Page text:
A United States’ presidential executive order to streamline its defence technology export controls should be issued to make AUKUS a “functional reality”, according to a new report from the University of Sydney’s United States Studies Centre.
The report, released on Wednesday, said this should include the initiation of AUKUS-specific program licences and open general licences, specific exemptions from the International Traffic in Arms Regulations (ITAR) regime, and measures to increase joint development of emerging technologies under AUKUS Pillar II.
While authors Dr William Greenwalt and Tom Corben note in the report that there is “no consensus among stakeholders” on whether export control reform should be achieved through the US executive or Congress, it states that “in reality, these options are not mutually exclusive”.
ITAR reforms made in the report’s executive branch recommendations include exempting non-US manufactured and designed equipment from the regime within US borders, abolishing the extraterritorial application of ITAR on defence components returned to AUKUS Original Equipment Manufacturers for repair or maintenance, and exempting non-US AUKUS intellectual property (IP).
Among the legislative changes proposed are to extend ITAR exceptions already provided to Canada to Australia and the United Kingdom and to “provide a carve-out exception for the United Kingdom and Australia on how technical data and services are treated”.
The report noted that many of the issues regarding the International Traffic in Arms Regulations (ITAR) have been known for years, however previous attempts to reform US export controls for Australia and the United Kingdom have not yielded the expected results.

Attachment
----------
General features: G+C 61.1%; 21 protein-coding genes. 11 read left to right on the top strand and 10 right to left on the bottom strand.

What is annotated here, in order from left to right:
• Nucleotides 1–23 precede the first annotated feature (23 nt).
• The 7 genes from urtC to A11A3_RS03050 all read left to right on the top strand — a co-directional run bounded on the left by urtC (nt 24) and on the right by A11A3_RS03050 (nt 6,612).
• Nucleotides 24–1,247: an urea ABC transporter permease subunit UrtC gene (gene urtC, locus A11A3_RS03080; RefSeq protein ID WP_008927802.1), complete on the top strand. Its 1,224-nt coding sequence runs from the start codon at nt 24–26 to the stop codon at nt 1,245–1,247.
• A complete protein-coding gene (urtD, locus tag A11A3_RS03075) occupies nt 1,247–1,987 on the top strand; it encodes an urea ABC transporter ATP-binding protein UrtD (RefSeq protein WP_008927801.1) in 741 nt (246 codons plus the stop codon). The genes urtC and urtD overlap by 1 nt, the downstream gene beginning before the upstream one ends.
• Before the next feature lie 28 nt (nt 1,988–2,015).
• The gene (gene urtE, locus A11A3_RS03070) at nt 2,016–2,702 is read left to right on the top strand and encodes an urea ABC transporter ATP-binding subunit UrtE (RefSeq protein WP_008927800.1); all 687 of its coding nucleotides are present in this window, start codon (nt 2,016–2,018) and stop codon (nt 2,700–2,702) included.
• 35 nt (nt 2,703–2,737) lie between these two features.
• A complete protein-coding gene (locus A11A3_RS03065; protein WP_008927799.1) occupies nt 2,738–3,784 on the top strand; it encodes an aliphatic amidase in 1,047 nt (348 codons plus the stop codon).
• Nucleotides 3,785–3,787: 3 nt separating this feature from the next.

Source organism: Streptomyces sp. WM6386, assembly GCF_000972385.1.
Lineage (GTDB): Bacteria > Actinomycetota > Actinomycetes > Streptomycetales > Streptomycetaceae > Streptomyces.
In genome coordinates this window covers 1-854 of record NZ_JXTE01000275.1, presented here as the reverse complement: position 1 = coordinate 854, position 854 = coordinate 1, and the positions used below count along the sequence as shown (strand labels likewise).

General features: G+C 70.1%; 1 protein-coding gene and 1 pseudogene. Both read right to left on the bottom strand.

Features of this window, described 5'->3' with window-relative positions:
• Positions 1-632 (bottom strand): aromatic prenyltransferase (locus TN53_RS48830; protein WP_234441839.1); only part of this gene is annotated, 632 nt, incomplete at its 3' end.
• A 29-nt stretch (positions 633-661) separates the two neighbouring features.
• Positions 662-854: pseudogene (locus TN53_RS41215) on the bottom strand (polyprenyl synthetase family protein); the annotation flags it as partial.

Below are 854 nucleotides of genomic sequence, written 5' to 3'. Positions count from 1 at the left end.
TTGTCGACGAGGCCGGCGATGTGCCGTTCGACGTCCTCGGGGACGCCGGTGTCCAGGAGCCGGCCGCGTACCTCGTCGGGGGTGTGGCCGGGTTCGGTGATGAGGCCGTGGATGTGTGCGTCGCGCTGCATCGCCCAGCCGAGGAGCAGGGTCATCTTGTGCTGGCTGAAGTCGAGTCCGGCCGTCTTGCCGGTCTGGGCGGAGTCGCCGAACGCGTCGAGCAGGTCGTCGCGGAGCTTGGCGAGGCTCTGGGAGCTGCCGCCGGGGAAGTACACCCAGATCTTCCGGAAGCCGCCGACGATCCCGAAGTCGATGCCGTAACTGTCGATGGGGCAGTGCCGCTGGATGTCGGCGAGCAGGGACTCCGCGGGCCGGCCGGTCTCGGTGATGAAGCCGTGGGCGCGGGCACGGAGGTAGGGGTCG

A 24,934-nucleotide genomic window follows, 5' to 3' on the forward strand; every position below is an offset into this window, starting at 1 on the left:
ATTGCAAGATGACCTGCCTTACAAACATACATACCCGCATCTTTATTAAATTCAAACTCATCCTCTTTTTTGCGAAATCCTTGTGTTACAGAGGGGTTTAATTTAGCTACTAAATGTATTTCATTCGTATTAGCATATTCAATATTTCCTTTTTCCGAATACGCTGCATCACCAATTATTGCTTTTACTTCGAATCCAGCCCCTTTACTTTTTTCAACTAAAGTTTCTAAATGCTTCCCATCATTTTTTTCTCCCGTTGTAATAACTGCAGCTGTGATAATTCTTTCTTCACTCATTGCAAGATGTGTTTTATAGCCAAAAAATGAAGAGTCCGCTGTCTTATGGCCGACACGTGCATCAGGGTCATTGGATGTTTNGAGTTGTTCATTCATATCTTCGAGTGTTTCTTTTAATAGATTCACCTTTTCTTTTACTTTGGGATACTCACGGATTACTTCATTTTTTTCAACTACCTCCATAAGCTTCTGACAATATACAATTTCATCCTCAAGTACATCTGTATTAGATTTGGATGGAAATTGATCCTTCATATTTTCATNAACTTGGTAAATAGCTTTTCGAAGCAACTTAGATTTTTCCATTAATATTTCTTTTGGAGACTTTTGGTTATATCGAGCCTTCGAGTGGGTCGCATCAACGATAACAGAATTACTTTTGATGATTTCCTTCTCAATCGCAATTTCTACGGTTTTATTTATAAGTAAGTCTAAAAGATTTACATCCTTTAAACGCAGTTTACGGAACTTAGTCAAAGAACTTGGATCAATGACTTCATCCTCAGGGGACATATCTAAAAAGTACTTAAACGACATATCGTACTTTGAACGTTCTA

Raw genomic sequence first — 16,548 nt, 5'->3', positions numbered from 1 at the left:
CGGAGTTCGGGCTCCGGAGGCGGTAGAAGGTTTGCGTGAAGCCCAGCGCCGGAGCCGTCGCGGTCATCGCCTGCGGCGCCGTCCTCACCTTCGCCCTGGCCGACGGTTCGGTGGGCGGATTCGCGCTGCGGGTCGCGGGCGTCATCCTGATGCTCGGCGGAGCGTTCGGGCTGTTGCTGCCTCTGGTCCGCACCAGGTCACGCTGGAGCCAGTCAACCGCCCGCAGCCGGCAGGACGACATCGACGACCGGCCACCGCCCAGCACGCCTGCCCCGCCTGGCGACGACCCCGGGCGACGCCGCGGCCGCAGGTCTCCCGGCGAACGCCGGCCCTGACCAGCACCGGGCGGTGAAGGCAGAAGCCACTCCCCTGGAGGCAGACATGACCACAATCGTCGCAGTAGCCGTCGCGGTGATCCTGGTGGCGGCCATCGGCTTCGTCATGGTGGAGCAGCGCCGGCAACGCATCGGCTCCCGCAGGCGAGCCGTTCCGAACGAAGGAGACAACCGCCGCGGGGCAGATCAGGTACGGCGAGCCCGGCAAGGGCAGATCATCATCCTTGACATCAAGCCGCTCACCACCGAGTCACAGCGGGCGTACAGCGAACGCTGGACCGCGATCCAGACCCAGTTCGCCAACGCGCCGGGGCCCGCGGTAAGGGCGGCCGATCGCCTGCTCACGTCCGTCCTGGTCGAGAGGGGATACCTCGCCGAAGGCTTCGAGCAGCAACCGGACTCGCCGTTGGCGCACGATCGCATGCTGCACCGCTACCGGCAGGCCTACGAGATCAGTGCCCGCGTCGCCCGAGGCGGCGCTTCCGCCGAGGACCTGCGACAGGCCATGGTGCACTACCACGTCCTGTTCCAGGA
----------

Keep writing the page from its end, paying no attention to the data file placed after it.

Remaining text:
The current ITAR is based on an “outdated mindset”, having been launched in the midst of the Cold War to protect US national security interests by controlling the export of defence and military related technologies.
Stakeholders are now raising concerns that it will “complicate Australia’s Optimal Submarine Pathway under Pillar I, disincentivise collaboration on the next-generation of advanced military capabilities under Pillar II, and continue to slow-roll cooperation on existing technology transfer and capability-building initiatives”.
“Broadly speaking, the ITAR suffers from two classes of problems: practical issues relating to inefficiencies in the current suite of export control frameworks and processes; and more intangible, conceptual issues including the desire for control over innovation, as well as what others have referred to as a “superpower mindset” rooted in a bygone era of strategic and technological dominance, one that continues to colour US perceptions of the value and worth of allied inputs into collective efforts,” the report reads.
Specific concerns from the perspective of Australian companies and governments include the speed of processing licence approvals and waivers, the fear of losing IP when working with the US Department of Defense, and the significant financial and human capital costs of ITAR compliance or to deal with unintentional breaches.
Similar concerns regarding the slow pace of ITAR licence processing have been expressed by career diplomat James Carouso, who is now at Washington-based think-tank the Center for Strategic and International Studies
In an address to the National Press Club, former American naval chief Richard Spencer and dual-use technology venture capital firm described ITAR as the “biggest speed bump” that must be addressed to facilitate AUKUS collaborations as well as competition in defence innovation generally.
Last November, Parliamentary Joint Committee on Intelligence and Security chair Peter Khalil said the federal government is “working cooperatively to address gaps and barriers, and there are some gaps that need to be addressed in order to ensure that trilateral technology transfer can occur smoothly”, highlighting US restrictions on technology transfers.
The United States Studies Centre Foreign Policy and Defence Program is funded by the Australian Department of Defence as well as defence industry multinationals Thales and Northrop Grumman.
United States President Joe Biden on Wednesday cancelled plans to visit Australia next week to focus on domestic politics. He was due to attend a Quad Leaders meeting, alongside the leaders of India and Japan, which has now also been cancelled.
Do you know more? Contact James Riley via Email.